House of Commons Hansard #31 of the 40th Parliament, 2nd Session. (The original version is on Parliament's site.) The word of the day was judges.

Topics

Canada-EFTA Free Trade Agreement Implementation Act
Government Orders

1:50 p.m.

NDP

Dennis Bevington Western Arctic, NT

Mr. Speaker, I referred to a number of areas where I think Canada needs to make progress in developing equipment and machinery, especially for resource development in the Arctic. In the 1970s and 1980s Canada did pretty well with what it built for the north.

A primary industry like shipbuilding is not simply about building hulls and putting sails on or motors in. It is an integrated industry. It is also about the people who build all the electronics, the people who build the machinery that is used on the ships. Those industries are attached to other industries. If we take the legs out from under the electronics industry for marine use in shipbuilding, we will see a drop off in that industry and an inability of that industry to compete in other areas. Shipbuilding is the prime industry but it is surrounded by other industries. Pulling the prime industry out puts the boots to many other industries.

Canada-EFTA Free Trade Agreement Implementation Act
Government Orders

1:50 p.m.

NDP

Peter Julian Burnaby—New Westminster, BC

Mr. Speaker, I have to say, God love a Liberal. The Liberals are rising in the House to defend a report which nine years ago they did absolutely nothing on, while they are getting ready to sell out the entire shipbuilding industry in Canada. One has to have a lot of nerve to do that.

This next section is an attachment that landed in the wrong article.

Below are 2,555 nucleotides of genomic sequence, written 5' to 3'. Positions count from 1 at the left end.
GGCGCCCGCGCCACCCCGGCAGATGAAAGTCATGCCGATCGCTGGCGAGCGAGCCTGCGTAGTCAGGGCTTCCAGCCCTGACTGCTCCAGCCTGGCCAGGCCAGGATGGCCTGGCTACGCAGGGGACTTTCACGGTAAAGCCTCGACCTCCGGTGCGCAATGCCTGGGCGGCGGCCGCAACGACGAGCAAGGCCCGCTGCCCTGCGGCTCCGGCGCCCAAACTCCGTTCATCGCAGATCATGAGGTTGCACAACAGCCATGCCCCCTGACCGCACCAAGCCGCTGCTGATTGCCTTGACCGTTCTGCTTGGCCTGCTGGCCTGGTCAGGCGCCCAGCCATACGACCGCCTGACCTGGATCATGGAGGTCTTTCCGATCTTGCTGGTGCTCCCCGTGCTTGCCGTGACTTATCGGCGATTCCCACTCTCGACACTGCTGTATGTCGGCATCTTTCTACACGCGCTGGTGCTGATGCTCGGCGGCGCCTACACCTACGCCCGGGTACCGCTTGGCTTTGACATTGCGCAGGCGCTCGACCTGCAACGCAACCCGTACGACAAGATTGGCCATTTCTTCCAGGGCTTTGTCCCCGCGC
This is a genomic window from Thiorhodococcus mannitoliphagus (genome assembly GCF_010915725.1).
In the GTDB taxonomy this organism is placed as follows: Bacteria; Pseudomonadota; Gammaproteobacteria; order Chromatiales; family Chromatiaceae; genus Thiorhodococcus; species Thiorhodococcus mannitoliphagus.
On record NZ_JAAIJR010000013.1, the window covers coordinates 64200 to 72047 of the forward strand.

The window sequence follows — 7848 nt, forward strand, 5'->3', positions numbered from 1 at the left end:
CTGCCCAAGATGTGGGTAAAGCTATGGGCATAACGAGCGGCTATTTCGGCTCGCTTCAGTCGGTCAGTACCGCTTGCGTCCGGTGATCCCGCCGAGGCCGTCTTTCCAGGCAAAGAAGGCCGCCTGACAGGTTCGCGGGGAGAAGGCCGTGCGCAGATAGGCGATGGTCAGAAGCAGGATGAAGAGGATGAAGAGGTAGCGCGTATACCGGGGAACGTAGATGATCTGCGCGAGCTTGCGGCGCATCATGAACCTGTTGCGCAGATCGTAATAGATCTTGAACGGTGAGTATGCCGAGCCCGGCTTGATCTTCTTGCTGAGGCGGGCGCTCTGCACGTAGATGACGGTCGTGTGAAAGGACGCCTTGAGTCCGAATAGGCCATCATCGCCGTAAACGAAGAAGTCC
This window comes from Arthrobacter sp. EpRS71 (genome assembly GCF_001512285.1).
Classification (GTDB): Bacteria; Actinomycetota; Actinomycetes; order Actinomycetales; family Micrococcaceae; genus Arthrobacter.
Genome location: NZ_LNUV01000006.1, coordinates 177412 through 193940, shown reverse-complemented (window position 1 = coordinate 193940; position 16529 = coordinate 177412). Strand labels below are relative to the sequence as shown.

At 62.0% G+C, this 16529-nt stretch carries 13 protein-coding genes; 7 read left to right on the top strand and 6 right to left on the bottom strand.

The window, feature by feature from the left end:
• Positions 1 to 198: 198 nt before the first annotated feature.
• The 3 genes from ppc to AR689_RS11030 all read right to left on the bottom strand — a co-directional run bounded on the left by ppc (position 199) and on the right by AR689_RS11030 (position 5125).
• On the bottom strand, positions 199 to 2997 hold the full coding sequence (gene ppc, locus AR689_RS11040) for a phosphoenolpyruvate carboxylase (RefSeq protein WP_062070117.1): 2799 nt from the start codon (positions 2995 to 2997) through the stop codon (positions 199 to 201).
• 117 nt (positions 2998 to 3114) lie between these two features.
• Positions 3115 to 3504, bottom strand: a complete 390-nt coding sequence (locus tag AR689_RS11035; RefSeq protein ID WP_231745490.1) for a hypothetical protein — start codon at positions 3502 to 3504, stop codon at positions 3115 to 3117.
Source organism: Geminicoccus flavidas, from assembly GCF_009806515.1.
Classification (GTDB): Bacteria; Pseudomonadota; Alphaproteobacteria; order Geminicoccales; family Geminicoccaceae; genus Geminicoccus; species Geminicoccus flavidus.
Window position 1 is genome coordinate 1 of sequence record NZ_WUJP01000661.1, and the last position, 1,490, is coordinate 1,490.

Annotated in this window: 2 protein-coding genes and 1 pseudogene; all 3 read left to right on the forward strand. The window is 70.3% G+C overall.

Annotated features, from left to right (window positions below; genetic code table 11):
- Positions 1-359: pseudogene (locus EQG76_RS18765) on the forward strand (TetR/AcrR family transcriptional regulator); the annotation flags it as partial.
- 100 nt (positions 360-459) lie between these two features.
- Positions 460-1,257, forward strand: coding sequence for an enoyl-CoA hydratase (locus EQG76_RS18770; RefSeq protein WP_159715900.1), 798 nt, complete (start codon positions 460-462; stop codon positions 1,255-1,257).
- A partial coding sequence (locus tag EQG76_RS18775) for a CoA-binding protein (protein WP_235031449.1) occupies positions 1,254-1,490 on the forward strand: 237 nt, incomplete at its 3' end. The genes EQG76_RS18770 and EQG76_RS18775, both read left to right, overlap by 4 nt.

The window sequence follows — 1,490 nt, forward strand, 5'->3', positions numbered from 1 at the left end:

Liberal members have been besieged by hundreds of letters from shipyard workers in their ridings, boilermakers, sheet metal workers, people who depend on the shipbuilding industry and the Liberal members are giving them the backs of their hands. It is absolutely disgraceful.

The Conservatives and the Liberals are conspiring together to sell out one more industry. They did it with the softwood lumber sellout and now they are doing it with shipbuilding.

Could the hon. member for Western Arctic tell the House why the Liberals and the Conservatives always get it wrong?

Canada-EFTA Free Trade Agreement Implementation Act
Government Orders

1:55 p.m.

NDP

Dennis Bevington Western Arctic, NT

Mr. Speaker, I have been in the House only three years. I have only seen the Liberals and the Conservatives get it wrong for three years. Sorry, I cannot speak to nine years ago and I really do not want to go there.

What I want is to get it right for Canada. I am speaking to this bill to try to impress upon members the need to look ahead, and not to think of ideologies other parties held so dear for many years because they thought that was the way to go. We have to consider where Canada has to go. We should not think about the past. We should think about the future.

Canada-EFTA Free Trade Agreement Implementation Act
Government Orders

1:55 p.m.

Liberal

John Cannis Scarborough Centre, ON

Mr. Speaker, I want to set the record straight again.

The hon. member for Burnaby—New Westminster referred to the sellout of the lumber deal. I chaired the committee when it did the review. He was a member of the committee. All the stakeholders came before the committee and asked for financial support, which the Liberal team was ready to give. What happened? The Liberals agreed with the NDP on the 2005 budget, but the NDP went to bed with the Conservatives and the deal went down the drain. A billion dollars was left in the United States. The lumber deal went down the drain thanks to the NDP.